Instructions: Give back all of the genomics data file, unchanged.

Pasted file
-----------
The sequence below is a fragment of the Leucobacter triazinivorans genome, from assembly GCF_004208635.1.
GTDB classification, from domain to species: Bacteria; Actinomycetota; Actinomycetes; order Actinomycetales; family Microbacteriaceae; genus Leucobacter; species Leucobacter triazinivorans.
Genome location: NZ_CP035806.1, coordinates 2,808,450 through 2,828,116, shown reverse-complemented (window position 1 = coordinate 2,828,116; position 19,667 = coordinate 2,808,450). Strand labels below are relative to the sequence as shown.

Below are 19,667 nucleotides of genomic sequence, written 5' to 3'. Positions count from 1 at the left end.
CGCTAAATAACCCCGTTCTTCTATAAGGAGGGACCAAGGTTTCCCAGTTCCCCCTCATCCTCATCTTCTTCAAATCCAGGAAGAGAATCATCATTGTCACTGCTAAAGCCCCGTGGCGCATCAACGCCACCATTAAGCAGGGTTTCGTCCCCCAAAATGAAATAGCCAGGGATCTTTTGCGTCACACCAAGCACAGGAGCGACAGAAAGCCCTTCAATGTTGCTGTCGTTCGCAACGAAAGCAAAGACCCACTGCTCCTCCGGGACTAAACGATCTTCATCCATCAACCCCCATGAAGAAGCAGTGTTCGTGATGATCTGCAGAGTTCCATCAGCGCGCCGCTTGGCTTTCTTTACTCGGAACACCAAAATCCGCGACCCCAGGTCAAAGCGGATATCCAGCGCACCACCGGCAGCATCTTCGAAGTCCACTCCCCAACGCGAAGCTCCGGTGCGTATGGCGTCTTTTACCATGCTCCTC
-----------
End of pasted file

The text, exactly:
The sequence below is a fragment of the Leucobacter triazinivorans genome, from assembly GCF_004208635.1.
GTDB classification, from domain to species: Bacteria; Actinomycetota; Actinomycetes; order Actinomycetales; family Microbacteriaceae; genus Leucobacter; species Leucobacter triazinivorans.
Genome location: NZ_CP035806.1, coordinates 2,808,450 through 2,828,116, shown reverse-complemented (window position 1 = coordinate 2,828,116; position 19,667 = coordinate 2,808,450). Strand labels below are relative to the sequence as shown.

Below are 19,667 nucleotides of genomic sequence, written 5' to 3'. Positions count from 1 at the left end.
CGCTAAATAACCCCGTTCTTCTATAAGGAGGGACCAAGGTTTCCCAGTTCCCCCTCATCCTCATCTTCTTCAAATCCAGGAAGAGAATCATCATTGTCACTGCTAAAGCCCCGTGGCGCATCAACGCCACCATTAAGCAGGGTTTCGTCCCCCAAAATGAAATAGCCAGGGATCTTTTGCGTCACACCAAGCACAGGAGCGACAGAAAGCCCTTCAATGTTGCTGTCGTTCGCAACGAAAGCAAAGACCCACTGCTCCTCCGGGACTAAACGATCTTCATCCATCAACCCCCATGAAGAAGCAGTGTTCGTGATGATCTGCAGAGTTCCATCAGCGCGCCGCTTGGCTTTCTTTACTCGGAACACCAAAATCCGCGACCCCAGGTCAAAGCGGATATCCAGCGCACCACCGGCAGCATCTTCGAAGTCCACTCCCCAACGCGAAGCTCCGGTGCGTATGGCGTCTTTTACCATGCTCCTC